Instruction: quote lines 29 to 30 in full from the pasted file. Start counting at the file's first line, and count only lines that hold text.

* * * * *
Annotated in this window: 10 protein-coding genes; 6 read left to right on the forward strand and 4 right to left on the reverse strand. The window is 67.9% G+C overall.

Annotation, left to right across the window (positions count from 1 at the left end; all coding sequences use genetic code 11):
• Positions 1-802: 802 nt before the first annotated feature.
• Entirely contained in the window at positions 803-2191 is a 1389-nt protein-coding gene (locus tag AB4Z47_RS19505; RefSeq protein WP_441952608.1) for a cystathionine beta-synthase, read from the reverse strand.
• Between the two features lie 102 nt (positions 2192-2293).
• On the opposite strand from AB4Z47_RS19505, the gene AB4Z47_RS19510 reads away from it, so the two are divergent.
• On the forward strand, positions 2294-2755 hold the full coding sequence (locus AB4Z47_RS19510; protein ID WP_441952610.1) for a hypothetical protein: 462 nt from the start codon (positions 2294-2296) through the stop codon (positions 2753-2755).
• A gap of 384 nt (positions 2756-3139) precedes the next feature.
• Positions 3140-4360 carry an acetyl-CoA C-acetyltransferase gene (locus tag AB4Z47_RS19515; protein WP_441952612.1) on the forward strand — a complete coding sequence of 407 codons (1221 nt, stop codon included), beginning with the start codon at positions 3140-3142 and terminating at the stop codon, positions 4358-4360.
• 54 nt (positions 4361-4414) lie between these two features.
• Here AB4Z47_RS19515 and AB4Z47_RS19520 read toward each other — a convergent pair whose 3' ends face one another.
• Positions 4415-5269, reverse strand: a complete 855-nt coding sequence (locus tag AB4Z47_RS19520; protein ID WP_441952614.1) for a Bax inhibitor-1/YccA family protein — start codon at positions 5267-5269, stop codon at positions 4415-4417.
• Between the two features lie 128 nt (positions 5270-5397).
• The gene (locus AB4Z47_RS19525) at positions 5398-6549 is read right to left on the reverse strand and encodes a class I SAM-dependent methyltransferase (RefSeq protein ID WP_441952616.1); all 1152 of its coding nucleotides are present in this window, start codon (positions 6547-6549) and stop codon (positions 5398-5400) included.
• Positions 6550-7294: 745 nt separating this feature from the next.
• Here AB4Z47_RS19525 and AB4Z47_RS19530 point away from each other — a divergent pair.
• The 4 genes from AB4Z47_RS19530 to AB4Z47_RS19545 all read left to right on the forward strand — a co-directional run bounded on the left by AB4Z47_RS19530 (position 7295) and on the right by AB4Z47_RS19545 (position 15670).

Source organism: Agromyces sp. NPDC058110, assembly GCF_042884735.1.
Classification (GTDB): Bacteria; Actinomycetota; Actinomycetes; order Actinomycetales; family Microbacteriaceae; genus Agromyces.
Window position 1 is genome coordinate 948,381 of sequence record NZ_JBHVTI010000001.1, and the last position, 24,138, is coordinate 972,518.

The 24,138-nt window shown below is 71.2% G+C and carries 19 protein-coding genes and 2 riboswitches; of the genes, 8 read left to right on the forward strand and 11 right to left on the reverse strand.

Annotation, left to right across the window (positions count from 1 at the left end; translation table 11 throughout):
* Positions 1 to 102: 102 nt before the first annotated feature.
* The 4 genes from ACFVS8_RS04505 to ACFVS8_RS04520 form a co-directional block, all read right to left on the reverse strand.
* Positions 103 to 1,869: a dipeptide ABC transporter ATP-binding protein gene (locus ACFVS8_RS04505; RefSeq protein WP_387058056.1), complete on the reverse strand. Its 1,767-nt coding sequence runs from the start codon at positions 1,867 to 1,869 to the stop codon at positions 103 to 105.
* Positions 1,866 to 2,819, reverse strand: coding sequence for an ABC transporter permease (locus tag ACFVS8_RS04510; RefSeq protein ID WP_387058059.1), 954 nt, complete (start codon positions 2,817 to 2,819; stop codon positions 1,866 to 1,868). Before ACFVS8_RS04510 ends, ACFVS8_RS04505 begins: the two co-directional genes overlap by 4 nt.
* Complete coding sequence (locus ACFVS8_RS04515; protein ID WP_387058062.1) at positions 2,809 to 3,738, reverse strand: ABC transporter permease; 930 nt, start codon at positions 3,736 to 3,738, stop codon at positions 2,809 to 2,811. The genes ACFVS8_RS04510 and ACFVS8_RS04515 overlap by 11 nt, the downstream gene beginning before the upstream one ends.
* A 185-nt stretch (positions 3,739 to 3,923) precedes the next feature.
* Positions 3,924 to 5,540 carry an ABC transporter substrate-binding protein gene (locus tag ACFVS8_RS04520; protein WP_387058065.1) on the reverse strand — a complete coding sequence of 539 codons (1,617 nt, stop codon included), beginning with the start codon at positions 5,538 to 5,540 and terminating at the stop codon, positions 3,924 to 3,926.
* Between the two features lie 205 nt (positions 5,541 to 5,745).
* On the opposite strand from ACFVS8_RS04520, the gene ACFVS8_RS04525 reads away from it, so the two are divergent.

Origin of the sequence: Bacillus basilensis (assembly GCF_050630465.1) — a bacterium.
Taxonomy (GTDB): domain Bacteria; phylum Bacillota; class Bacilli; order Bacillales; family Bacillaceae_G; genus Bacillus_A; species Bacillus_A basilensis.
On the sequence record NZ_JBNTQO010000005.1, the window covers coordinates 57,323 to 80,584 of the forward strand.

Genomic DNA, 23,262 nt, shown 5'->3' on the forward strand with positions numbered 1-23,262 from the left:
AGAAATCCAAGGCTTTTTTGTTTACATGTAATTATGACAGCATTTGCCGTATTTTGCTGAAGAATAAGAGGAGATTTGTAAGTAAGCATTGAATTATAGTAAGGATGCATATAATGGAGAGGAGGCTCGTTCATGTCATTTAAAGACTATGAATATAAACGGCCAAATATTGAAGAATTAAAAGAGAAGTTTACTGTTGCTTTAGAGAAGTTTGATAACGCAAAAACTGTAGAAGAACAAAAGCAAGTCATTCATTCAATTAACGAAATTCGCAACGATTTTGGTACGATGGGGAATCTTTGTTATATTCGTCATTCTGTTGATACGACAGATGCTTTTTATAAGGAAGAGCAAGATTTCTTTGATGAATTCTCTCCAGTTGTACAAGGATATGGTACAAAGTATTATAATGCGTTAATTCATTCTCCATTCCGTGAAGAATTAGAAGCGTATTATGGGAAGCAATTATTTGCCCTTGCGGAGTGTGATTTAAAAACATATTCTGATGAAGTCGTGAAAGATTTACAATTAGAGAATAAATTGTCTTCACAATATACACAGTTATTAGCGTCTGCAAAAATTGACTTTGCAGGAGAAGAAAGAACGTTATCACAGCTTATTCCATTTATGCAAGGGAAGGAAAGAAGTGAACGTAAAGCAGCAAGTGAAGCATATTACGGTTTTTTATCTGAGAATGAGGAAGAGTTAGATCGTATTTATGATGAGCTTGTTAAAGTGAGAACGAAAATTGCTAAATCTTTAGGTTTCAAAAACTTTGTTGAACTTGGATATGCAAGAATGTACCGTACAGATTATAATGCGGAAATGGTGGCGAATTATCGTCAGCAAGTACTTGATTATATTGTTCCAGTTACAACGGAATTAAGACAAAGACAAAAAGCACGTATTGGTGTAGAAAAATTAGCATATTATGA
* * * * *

* Positions 3,924 to 5,540 carry an ABC transporter substrate-binding protein gene (locus tag ACFVS8_RS04520; protein WP_387058065.1) on the reverse strand — a complete coding sequence of 539 codons (1,617 nt, stop codon included), beginning with the start codon at positions 5,538 to 5,540 and terminating at the stop codon, positions 3,924 to 3,926.
* Between the two features lie 205 nt (positions 5,541 to 5,745).